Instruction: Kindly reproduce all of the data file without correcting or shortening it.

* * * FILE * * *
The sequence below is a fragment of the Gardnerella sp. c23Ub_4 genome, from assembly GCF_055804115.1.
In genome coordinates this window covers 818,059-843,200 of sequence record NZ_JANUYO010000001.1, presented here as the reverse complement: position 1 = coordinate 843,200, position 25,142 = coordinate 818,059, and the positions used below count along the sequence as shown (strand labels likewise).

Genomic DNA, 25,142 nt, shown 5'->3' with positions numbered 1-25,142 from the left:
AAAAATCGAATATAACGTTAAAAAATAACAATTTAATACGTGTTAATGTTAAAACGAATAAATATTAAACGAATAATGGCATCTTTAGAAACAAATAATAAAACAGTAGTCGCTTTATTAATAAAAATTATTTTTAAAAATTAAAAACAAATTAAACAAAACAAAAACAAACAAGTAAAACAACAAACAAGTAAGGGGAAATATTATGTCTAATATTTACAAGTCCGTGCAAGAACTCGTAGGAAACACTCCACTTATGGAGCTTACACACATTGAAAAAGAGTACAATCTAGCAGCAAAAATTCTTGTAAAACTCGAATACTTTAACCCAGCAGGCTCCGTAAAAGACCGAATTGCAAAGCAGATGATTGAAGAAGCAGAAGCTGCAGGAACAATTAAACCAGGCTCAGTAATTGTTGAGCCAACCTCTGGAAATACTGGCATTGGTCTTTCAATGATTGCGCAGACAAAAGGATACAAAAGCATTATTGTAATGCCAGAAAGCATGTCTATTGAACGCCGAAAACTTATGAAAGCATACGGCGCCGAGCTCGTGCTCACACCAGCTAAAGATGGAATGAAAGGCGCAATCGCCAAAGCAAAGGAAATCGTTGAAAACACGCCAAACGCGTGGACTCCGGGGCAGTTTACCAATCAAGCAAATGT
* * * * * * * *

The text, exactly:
The sequence below is a fragment of the Gardnerella sp. c23Ub_4 genome, from assembly GCF_055804115.1.
In genome coordinates this window covers 818,059-843,200 of sequence record NZ_JANUYO010000001.1, presented here as the reverse complement: position 1 = coordinate 843,200, position 25,142 = coordinate 818,059, and the positions used below count along the sequence as shown (strand labels likewise).

Genomic DNA, 25,142 nt, shown 5'->3' with positions numbered 1-25,142 from the left:
AAAAATCGAATATAACGTTAAAAAATAACAATTTAATACGTGTTAATGTTAAAACGAATAAATATTAAACGAATAATGGCATCTTTAGAAACAAATAATAAAACAGTAGTCGCTTTATTAATAAAAATTATTTTTAAAAATTAAAAACAAATTAAACAAAACAAAAACAAACAAGTAAAACAACAAACAAGTAAGGGGAAATATTATGTCTAATATTTACAAGTCCGTGCAAGAACTCGTAGGAAACACTCCACTTATGGAGCTTACACACATTGAAAAAGAGTACAATCTAGCAGCAAAAATTCTTGTAAAACTCGAATACTTTAACCCAGCAGGCTCCGTAAAAGACCGAATTGCAAAGCAGATGATTGAAGAAGCAGAAGCTGCAGGAACAATTAAACCAGGCTCAGTAATTGTTGAGCCAACCTCTGGAAATACTGGCATTGGTCTTTCAATGATTGCGCAGACAAAAGGATACAAAAGCATTATTGTAATGCCAGAAAGCATGTCTATTGAACGCCGAAAACTTATGAAAGCATACGGCGCCGAGCTCGTGCTCACACCAGCTAAAGATGGAATGAAAGGCGCAATCGCCAAAGCAAAGGAAATCGTTGAAAACACGCCAAACGCGTGGACTCCGGGGCAGTTTACCAATCAAGCAAATGT